Group of Haematological Malignancies Laboratory

Department of Internal Medicine
Faculty of Medicine

The Haematological Malignancies Laboratory focuses on investigating novel drivers, biomarkers, diagnostic tools and therapeutic targets in haematological neoplasms such as myeloma and acute myeloid leukaemia. The group also acts as the reference laboratory for several centres within the Madrid network of public hospitals. This laboratory stores over four thousand samples in a biobank developed in collaboration with other hospitals. The Pre-clinical Research Unit, is integrated at the Instituto de Investigación Biomédica 12 de Octubre (, using its core facilities for genomics and in vitro research to establish the effects of new anticancer molecules. The Early Phase Clinical Trials Unit is the first of its kind in Madrid, exclusively dedicated to hematologic diseases. The purpose of this Unit is to shorten the time normally taken between a laboratory discovery and its application to patients. The group has joined recently to the CNIO, with the creation of the Haematological Malignancies Research Unit CNIO-H12O ( This integration allow a full access to all the facilities of CNIO and the integration with other basics groups, on the other hand CNIO´s groups can use our clinical facilities. Moreover, in collaboration with the Imas12, the group had stabilised the spin-off Altum sequencing (, a company focused in provide services to the pharmaceutical industry to cancer patients monithoring.

The group have two fixed locations, the H12O-CNIO HAEMATOLOGICAL MALIGNACIES CLINICAL RESEARCH UNIT and the laboratory of the Hospital 12 de Octubre. In the laboratory of CNIO we have more than 300 square metres and complete research equipment. In the laboratory of the H12O we have 1000 square meters of laboratory. The laboratories are equipped with s laminar flow hood, optical, fluorescent, confocal, microscopes incubators, RTPCR machines, Flow cytometer FASCanto II, Sorter FASCAria fussion, x-ray, next-generation sequencers (Illumina and Ion Torrent), as well as collaborations with departments such as microbiology, internal medicine, genetics or pathology. We also have a big animal facility for immunodepresed animals wiht PET CT and bioluminiscence systems.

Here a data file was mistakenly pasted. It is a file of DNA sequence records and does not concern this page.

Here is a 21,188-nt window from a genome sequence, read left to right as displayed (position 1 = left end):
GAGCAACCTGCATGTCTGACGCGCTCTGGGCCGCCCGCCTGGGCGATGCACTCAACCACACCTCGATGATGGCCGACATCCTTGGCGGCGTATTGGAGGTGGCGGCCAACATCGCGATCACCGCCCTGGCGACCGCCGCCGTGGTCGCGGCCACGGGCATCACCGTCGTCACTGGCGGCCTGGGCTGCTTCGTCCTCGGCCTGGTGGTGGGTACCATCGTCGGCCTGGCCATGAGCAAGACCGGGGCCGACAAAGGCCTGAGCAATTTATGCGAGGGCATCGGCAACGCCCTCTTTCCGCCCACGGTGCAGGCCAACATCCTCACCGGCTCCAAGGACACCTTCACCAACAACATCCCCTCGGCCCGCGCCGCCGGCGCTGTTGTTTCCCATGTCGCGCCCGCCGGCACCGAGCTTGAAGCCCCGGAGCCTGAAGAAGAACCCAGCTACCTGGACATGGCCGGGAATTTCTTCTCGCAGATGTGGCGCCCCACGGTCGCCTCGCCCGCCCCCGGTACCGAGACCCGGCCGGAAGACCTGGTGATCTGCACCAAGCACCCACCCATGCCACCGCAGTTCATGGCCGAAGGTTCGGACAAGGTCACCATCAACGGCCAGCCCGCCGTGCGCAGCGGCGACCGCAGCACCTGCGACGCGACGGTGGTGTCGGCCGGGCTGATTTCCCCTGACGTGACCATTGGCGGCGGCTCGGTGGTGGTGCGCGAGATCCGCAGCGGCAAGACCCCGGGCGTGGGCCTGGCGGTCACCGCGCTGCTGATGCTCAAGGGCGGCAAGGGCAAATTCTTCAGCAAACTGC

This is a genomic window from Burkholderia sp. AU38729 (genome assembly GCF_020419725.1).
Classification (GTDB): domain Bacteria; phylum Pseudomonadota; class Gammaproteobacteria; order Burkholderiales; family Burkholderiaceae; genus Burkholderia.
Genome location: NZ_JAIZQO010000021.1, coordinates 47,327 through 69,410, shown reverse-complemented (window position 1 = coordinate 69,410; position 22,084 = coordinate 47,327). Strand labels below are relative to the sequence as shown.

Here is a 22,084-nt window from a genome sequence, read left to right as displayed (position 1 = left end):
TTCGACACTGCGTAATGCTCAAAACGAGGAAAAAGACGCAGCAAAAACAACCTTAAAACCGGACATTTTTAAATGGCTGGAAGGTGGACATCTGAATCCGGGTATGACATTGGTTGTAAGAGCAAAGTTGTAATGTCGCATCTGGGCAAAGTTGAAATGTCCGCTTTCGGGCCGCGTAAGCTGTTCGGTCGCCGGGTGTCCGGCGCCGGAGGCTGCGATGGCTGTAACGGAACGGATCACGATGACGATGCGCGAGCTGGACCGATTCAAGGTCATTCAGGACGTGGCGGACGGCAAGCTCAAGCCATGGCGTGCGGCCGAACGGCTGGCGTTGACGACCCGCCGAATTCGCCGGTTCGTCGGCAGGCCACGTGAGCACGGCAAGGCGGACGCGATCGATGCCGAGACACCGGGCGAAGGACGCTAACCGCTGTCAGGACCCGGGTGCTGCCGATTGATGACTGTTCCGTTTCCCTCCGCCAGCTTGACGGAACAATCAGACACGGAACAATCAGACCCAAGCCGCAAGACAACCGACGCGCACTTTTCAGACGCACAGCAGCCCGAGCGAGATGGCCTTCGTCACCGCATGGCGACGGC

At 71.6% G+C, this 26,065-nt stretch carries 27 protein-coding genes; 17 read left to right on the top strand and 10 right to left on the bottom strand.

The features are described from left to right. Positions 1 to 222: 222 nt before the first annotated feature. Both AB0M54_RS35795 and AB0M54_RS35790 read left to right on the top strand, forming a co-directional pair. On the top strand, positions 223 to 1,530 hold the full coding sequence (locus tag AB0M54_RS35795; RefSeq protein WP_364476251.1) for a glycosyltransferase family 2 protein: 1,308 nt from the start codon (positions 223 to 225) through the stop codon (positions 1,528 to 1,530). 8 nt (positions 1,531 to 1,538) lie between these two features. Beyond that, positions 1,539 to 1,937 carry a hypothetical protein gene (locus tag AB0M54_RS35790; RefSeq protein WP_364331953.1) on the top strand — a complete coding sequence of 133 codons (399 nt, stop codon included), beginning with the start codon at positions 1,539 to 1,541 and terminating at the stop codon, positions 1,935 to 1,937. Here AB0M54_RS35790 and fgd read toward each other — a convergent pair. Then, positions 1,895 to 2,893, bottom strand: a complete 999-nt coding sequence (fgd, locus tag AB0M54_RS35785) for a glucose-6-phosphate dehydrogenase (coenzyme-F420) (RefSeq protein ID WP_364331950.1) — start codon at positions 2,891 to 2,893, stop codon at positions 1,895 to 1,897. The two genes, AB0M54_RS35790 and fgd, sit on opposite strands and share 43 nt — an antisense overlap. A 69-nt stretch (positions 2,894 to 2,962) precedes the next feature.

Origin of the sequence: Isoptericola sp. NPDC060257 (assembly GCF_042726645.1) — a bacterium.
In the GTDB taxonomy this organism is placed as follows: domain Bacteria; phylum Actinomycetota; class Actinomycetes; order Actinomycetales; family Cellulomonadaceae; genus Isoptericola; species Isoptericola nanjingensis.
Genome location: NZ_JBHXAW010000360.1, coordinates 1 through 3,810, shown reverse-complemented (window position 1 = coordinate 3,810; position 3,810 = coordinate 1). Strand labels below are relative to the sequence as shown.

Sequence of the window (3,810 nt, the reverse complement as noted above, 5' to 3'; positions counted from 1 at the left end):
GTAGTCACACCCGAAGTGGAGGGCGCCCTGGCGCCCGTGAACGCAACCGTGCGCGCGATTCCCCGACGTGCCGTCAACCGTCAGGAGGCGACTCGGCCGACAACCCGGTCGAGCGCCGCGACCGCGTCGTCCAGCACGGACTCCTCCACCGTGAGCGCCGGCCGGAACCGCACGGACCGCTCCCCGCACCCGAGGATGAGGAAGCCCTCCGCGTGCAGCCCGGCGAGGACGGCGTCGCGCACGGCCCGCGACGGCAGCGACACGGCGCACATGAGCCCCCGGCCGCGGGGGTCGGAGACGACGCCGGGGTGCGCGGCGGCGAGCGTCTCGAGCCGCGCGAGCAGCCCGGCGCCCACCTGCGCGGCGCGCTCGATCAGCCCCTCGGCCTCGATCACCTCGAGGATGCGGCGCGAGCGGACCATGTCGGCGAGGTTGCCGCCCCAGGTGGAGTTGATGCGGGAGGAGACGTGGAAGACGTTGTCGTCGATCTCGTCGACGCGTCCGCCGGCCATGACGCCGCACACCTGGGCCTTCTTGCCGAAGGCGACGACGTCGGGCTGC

Cancer will affect one in every three human beings. However early detection and latest generation therapies have substantially improved the survival of patients diagnosed in recent years. In many cases, cancer is considered as a chronic disease, but relapses occur, even after efficient treatment, mostly induced by the survival of residual malignant cells. The quantification of these cancer cells remaining after treatment (Minimal residual disease, MRD) is a powerful tool to define the level of response and clinical outcome of cancer patients. Our Group leads the research in applying Next Generation Sequencing (NGS) for MRD monitoring. Despite the high sensitivity and clinical impact of our proprietary technology, we still miss the right markers for some cancer subtypes. The definition of best genetic markers for MRD such as Somatic Gene Mutations, Gene Rearrangements, Epigenetic Alterations and Structural Variants in a individualised (patient specific) manner, will help patients to know the evolution of their disease and clinicians to better decide when and how to treat them. The project will be focus in expand or approaches to other cancers including solid tumours, apply them in liquid biopsy monitoring (Blood test) and define new strategies to monitor MRD such as DNA methylation or structural variants tracking. The candidate will be in charge of stablish protocols for cfDNA purification and sequencing, define an experimental pipeline to quantify MRD using DNA methylation signatures by Deep Bisulfite Sequencing (DBS) and define Structural Variant sequences by nanopore long read sequencing.